Modeling the Orbits of Planets
In this activity, students explore the relationship between the masses of objects and the orbits they follow. They will make predictions and try to model different orbital scenarios using a gravity well model constructed in class.
In advance of the lesson, create the gravity well model(s) as follows – making either one model for a class demonstration or one model per group of four to five students:
- Drape the fabric over the hula hoop and secure with 8-12 evenly spaced binder clips.
A larger hoop can be made using lengths of flexible piping such as thin-walled, small-diameter PVC pipe. Be aware of the tension that builds up when the pipe is bent and be sure the ends are tightly secured when bending it into a hoop. Important safety note: unsecured pipe can cause injury if its tension is released.
- Adjust the fabric and clips as needed so that the fabric is taut but has some give when a spherical mass is placed in the middle.
- Balance the model on the backs of three to four chairs to provide a stable, level support. Consider placing the chairs so the seats face inward and aren’t in the way when students gather around the model.
Gravity is a force that affects everything in the universe. For example, it’s what holds us firmly on Earth’s surface and prevents us from floating away. But it’s so commonplace that we often don’t think about it until something falls.
Every object that has mass has gravity. The more massive an object is, the more gravity it has. A very massive object like Earth has a lot of gravity, but even a comparatively small human has gravity. So while Earth’s gravity pulls on us, our personal gravity also pulls on Earth. It’s such a small amount of gravity that there isn’t a noticeable effect on Earth.
Gravity is also the force that keeps natural satellites like the Moon and artificial satellites like the Mars Reconnaissance Orbiter in orbit. It also keeps planets orbiting our Sun.
Albert Einstein, in his theory of general relativity, postulated that what we think of as empty space is actually three-dimensional space-time, a sort of fabric that fills the volume of the universe.
An object will warp space-time similar to the way a bowling ball warps the fabric of a trampoline, creating what’s known as a gravity well. The more massive an object is, the more warping of space-time occurs and the deeper the gravity well becomes.
Depending on its mass and velocity, an object entering another object’s gravity well could do several things.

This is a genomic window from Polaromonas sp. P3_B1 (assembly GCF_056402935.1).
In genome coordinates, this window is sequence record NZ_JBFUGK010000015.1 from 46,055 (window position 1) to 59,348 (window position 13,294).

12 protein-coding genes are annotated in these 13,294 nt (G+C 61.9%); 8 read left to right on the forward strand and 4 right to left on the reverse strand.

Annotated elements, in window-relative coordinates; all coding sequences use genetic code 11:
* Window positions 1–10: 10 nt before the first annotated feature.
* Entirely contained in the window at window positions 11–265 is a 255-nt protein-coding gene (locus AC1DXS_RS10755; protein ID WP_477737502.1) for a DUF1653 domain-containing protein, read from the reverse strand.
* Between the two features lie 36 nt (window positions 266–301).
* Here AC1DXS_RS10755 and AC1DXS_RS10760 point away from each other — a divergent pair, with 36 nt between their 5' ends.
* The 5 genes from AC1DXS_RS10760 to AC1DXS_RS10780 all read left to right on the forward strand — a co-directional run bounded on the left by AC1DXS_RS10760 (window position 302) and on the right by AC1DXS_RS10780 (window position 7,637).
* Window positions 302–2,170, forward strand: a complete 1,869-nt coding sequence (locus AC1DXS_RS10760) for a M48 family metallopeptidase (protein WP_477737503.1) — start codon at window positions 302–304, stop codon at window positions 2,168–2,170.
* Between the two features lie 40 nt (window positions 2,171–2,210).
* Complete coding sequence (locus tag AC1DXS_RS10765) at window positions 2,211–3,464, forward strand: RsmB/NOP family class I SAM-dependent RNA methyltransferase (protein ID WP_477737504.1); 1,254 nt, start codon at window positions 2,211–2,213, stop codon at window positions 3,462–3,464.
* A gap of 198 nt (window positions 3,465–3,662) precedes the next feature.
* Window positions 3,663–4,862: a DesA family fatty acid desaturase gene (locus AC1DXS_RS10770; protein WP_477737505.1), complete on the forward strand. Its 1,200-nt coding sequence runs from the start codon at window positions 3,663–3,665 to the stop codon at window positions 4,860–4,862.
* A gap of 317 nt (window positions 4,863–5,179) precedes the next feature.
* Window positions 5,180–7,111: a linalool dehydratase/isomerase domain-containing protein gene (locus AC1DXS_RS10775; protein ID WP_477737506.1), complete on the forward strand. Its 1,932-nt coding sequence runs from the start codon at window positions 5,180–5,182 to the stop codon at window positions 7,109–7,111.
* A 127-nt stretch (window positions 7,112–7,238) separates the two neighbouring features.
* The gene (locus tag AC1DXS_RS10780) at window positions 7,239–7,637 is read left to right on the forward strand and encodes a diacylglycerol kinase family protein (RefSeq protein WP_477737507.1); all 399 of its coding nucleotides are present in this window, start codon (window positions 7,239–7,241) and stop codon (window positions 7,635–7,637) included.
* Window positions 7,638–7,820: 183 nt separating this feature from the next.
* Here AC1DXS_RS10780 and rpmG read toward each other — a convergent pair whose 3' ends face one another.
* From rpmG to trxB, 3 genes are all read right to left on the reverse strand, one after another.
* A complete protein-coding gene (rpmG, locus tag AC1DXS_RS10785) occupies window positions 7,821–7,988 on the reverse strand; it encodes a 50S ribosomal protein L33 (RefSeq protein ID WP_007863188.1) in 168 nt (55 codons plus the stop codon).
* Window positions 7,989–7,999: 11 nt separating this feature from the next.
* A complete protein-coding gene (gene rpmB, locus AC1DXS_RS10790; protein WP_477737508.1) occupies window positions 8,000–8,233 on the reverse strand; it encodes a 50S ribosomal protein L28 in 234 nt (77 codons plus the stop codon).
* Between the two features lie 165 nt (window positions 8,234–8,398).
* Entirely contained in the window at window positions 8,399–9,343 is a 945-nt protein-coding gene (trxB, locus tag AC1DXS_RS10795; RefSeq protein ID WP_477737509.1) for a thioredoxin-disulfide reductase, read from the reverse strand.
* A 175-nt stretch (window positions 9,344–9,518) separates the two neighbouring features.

It could impact the other object if it is moving too slowly or its motion follows a path that intersects with the object.
If it isn't moving too slowly and isn't on a path that intersects with the object, it could enter into an orbit around that object. Since both objects have a gravitational force, the two objects would actually orbit around a common center of mass. For example, the Earth and Moon orbit a common center of mass. But because the center of mass lies within Earth as a result of the planet’s much higher mass, it’s simpler to say that the Moon orbits Earth.
If an object's velocity is high enough, it could pass by the second object and exit its gravity well, having its path altered by the curvature of space-time. Similarly, spacecraft need a high enough velocity to enter Earth’s orbit and not fall back down to the surface. Spacecraft need an even higher velocity to exit Earth’s gravity well and reach destinations like Mars. And they need a velocity that is even higher still to exit the Sun’s gravity well and leave the solar system.
This activity explores some of those scenarios in a two-dimensional space. Keep in mind that in three dimensions, the warping occurs in all directions, so an object can enter, orbit, or exit a gravity well along any plane, depending on its speed and direction.
- Show students the gravity well model (see Management for assembly instructions) and explain that it is a two-dimensional representation of space-time.
- Ask students to predict what will happen when you place a massive sphere weighing approximately 0.5 kg (1 lb) in the center.
- Place the mass in the center of the hoop and tell students that the sphere represents the Sun.